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A traveler's dilemma
I was in Maine yesterday. Today I’m in Louisiana. The change was and is disorienting. I walked into a plane. Got a seat. I sat there for four hours. I got up. I walked out of the plane and then out of the airport into another culture, another weather system, another time zone, another way of talking, different flora and fauna, food, history, another way of life.
My mind and body has had a hard time adjusting. I’m not the first to report this sensation, I know. In longer trips it’s called jet lag. But that’s not precisely what I’m talking about. I’m talking about leaving.
I was in Camden, in Mid-coast Maine. It’s a stunning part of the country. I’ve never encountered this particular mix of rock, sea, hills, trees and air anywhere else in the United States. Not in New Hampshire, the only state that borders Maine, or in Vermont, one state over. Or anywhere. Maine is unique. I always fall under its spell when I’m there. In the late summer, the produce raised there is about the most perfect there is. Maine is perhaps the greatest undiscovered food paradise in the US. People know it for lobster, but even without lobster—and I have less and less a yearning for it these days—the variety and quality of the food is astonishing.
I spent my last three days staying at my friends’ house, perched high on one of the hills Camden is known for. It’s an isolated place, and I had their small forest all to myself. I walked among their trees. So much has been written about trees lately, and so much of it is good. I walked the trails on my friends’ property, and looked at the trees, each with its own nobility, and wisdom. How can so much dignity be growing in silence, unobserved? They’ve been there, for years and years. I feel, looking at them, that they have the answers. They know.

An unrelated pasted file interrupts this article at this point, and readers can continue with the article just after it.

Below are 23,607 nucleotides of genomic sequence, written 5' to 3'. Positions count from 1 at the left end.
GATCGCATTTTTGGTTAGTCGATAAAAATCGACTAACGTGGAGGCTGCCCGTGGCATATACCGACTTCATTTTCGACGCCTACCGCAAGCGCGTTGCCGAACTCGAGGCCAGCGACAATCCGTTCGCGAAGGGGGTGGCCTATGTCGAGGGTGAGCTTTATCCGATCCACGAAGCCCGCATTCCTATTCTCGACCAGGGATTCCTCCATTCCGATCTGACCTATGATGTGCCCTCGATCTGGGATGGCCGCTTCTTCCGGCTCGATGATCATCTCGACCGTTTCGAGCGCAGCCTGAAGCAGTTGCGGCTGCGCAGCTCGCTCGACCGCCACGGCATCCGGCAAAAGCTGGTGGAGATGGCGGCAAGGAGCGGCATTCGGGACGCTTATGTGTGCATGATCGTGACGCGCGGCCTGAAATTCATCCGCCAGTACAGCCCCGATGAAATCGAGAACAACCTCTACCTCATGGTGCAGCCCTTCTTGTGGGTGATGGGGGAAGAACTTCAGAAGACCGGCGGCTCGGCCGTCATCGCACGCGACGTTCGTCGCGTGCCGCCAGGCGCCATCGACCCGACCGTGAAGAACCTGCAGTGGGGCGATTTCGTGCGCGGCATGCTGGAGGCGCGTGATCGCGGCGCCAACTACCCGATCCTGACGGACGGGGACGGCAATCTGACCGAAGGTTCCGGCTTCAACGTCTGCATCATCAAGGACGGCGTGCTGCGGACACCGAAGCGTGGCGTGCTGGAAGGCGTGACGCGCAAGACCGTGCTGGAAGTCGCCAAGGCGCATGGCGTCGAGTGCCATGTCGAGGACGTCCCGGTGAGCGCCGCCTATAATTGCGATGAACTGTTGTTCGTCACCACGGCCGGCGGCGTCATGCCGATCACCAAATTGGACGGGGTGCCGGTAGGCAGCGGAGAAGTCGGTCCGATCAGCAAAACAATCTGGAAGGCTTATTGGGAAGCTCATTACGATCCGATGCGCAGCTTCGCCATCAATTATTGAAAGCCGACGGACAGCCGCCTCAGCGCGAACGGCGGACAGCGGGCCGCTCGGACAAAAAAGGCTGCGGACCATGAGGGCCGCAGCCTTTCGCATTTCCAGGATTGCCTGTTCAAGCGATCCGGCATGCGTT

I saw some deer on that high hilltop in the morning and in the evening, cautious and so beautiful I fell in love with them and would have gladly joined them if they’d let me, simply because they are so graceful and lovely.
I left mid-morning. It was raining. I drove my rental car back to where I’d picked it up, and then my ride took me to the Portland Airport. Who likes to travel anymore? I mean the actual traveling itself. I love getting places, being there, to be sure. The process is another matter. I knew it would be a long day. Arriving late evening—if I was lucky.
I was. I arrived in the Lafayette, Louisiana airport very nearly on time. In this day and age of aggrieved passengers with missed or cancelled flights sprawled on airport floors trying to catch some sleep, I count myself lucky. I’m sure there will be payback later.
I hadn’t seen my girlfriend Gaywynn in ten days, and she was a lovely sight with her beautiful smile and kind heart and long silver hair. I walked out into the sticky Louisiana evening but my mind and body were still in Mid-coast Maine with its temperature nearly twenty degrees lower and its humidity not insane like it is here where I live.
Even today, nearly twenty-four hours after leaving Maine, I’m still there. I’d fallen in love with the land again, and I felt disloyal and awkward discarding that place like it was a candy wrapper or a bottle top. My affection for the place hadn’t waned. Yes, I wanted to be in the arms of my girlfriend. But her love is a different kind of love than the love I have for Maine. I gave myself to the place. Then I left it. Abruptly. I’m having a hard time saying farewell in a way that makes sense. I guess life is made up of goodbyes. It’s just that an airplane flight is a cold and abrupt way of doing it.